We moved across the country when my first child was five weeks old.

Becoming a mother wasn’t something that was even in my peripheral vision, until the day I took a positive pregnancy test – and there I was: a mother. Starting my journey into motherhood in a new state with virtually no connections to anyone wasn’t how I would have envisioned it, but that is what it was. I joined several parenting groups, but lacking any real connections initially, I spent a lot of time alone while my husband was a work.

Being alone and being a new mom felt isolating. Sitting in our apartment alone, I felt homesick, tired, and lonely. So I would put my baby in his carrier and we’d walk around the apartment, the complex, or to the park down the street. We’d walk around Target or Ikea for hours. All I knew was that he always wanted to be held, and our carrier allowed me to hold him for long periods of time without feeling completely worn out. Sometimes I’d even manage to get shopping or cleaning done, too!

I needed that connection as much as he did, I just didn’t know it at the time.

Looking back, I now know I was suffering postpartum depression. I experienced it with all three of my children, but being able to keep them close (while engaging with their siblings) really did help me feel like I was sort of okay at this mothering thing.

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I didn’t realize the impact babywearing would have on the way I parent, or even my life now as a parent to older children.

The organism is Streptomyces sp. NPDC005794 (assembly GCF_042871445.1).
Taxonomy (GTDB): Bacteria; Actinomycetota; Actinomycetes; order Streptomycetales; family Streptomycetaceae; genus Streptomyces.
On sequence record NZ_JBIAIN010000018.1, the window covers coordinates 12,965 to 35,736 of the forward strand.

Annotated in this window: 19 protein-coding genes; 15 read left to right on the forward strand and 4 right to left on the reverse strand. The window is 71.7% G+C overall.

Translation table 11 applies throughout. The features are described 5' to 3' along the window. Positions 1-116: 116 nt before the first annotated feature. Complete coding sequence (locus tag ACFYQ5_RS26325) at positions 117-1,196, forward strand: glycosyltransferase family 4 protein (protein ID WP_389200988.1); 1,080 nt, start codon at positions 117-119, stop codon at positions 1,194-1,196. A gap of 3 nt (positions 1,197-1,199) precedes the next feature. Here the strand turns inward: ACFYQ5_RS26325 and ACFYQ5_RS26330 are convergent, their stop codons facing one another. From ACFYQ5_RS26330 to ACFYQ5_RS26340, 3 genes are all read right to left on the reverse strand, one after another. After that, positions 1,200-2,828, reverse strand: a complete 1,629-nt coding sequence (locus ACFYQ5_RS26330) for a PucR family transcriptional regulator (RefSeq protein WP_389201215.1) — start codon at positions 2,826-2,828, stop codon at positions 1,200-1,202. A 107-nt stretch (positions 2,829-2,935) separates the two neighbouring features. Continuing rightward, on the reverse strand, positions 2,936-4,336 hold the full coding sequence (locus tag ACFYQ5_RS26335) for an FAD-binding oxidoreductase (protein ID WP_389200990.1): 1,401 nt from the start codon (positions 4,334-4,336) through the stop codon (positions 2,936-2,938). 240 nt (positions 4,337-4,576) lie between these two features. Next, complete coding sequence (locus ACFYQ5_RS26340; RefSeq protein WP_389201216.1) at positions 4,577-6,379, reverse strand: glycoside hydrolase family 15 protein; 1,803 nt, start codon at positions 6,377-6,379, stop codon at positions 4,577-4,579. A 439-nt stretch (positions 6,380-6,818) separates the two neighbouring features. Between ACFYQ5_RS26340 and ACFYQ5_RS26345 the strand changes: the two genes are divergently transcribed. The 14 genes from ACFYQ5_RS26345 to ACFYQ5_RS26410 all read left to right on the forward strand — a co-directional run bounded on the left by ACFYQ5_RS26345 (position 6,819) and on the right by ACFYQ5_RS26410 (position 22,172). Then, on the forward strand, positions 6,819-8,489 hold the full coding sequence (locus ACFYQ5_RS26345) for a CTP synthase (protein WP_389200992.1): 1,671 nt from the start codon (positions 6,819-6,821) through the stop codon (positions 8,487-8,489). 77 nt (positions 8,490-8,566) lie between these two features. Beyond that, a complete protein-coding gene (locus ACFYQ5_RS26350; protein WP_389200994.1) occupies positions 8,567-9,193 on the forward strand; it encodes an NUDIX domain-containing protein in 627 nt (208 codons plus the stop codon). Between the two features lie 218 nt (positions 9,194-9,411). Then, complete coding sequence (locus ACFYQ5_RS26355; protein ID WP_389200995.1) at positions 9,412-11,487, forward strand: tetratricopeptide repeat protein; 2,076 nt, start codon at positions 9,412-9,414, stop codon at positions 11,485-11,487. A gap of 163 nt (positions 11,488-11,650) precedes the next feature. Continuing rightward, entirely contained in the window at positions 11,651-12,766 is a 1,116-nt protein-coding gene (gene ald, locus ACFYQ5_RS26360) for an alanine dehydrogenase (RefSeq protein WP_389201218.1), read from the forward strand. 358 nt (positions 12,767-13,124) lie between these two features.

I remember, before my son was born, I looked at carriers as just another piece of baby gear. Having three children in three years, babywearing became an extremely valuable tool in my parenting toolbox.

I found my footing in a babywearing group; while at the time I didn’t identify as a “babywearer,” I was able to find some like-minded parents and began to feel confident as mom. Joining this groups left a lasting impact on my life: I’ve made lifelong connections with some incredible woman, even after another across country move.

Several years ago, people started asking me to teach them about carriers. I started doing small group classes and private consults for new parents to learn the basics of babywearing and to help them try several types of carriers. Since then, I have found a home teaching classes at a local birth center, and I work with local retailers offering classes and training staff on how to use carriers. Now I even work with several baby carrier manufacturers. Helping new parents discover this dynamic tool that helps them survive – and thrive – has become one of the most fulfilling parts of my own parenting journey.


I don’t know who I would be as a mother without having had a baby carrier to keep my kids close.

My youngest is now three. I wear him less and less as time goes on – it isn’t as necessary as it was when I was caring for a newborn alongside toddlers. Still, I sometimes carry my big kids when legs get tired on hikes, or when long days at school bring out frustrations and big feelings. As I age up from babywearing, I hope I can inspire and empower new parents in their own parenting journeys, whatever that might mean for them.


Kristy Gill
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Kristy is a babywearing librarian from Denver, Colorado with an uncanny knack for motherhood.